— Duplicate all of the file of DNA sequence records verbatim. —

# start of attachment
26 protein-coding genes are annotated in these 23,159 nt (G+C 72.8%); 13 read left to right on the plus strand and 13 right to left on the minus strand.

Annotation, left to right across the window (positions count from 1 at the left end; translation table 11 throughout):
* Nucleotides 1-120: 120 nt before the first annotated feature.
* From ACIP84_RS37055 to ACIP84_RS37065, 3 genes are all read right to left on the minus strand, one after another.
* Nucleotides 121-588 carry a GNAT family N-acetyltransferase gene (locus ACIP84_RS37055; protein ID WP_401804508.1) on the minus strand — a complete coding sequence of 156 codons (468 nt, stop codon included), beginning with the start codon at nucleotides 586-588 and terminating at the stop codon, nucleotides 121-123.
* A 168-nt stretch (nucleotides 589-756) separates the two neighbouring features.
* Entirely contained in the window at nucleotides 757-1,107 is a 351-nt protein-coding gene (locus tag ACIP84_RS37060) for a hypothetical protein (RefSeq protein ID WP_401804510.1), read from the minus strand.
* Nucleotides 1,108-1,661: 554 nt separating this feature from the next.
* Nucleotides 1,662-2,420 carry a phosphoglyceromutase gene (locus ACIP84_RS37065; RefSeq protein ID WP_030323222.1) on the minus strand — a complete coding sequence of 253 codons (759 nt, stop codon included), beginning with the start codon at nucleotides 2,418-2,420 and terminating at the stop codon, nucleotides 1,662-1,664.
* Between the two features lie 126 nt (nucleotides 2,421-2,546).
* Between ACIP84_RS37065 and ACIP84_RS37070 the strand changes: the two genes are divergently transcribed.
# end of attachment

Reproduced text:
26 protein-coding genes are annotated in these 23,159 nt (G+C 72.8%); 13 read left to right on the plus strand and 13 right to left on the minus strand.

Annotation, left to right across the window (positions count from 1 at the left end; translation table 11 throughout):
* Nucleotides 1-120: 120 nt before the first annotated feature.
* From ACIP84_RS37055 to ACIP84_RS37065, 3 genes are all read right to left on the minus strand, one after another.
* Nucleotides 121-588 carry a GNAT family N-acetyltransferase gene (locus ACIP84_RS37055; protein ID WP_401804508.1) on the minus strand — a complete coding sequence of 156 codons (468 nt, stop codon included), beginning with the start codon at nucleotides 586-588 and terminating at the stop codon, nucleotides 121-123.
* A 168-nt stretch (nucleotides 589-756) separates the two neighbouring features.
* Entirely contained in the window at nucleotides 757-1,107 is a 351-nt protein-coding gene (locus tag ACIP84_RS37060) for a hypothetical protein (RefSeq protein ID WP_401804510.1), read from the minus strand.
* Nucleotides 1,108-1,661: 554 nt separating this feature from the next.
* Nucleotides 1,662-2,420 carry a phosphoglyceromutase gene (locus ACIP84_RS37065; RefSeq protein ID WP_030323222.1) on the minus strand — a complete coding sequence of 253 codons (759 nt, stop codon included), beginning with the start codon at nucleotides 2,418-2,420 and terminating at the stop codon, nucleotides 1,662-1,664.
* Between the two features lie 126 nt (nucleotides 2,421-2,546).
* Between ACIP84_RS37065 and ACIP84_RS37070 the strand changes: the two genes are divergently transcribed.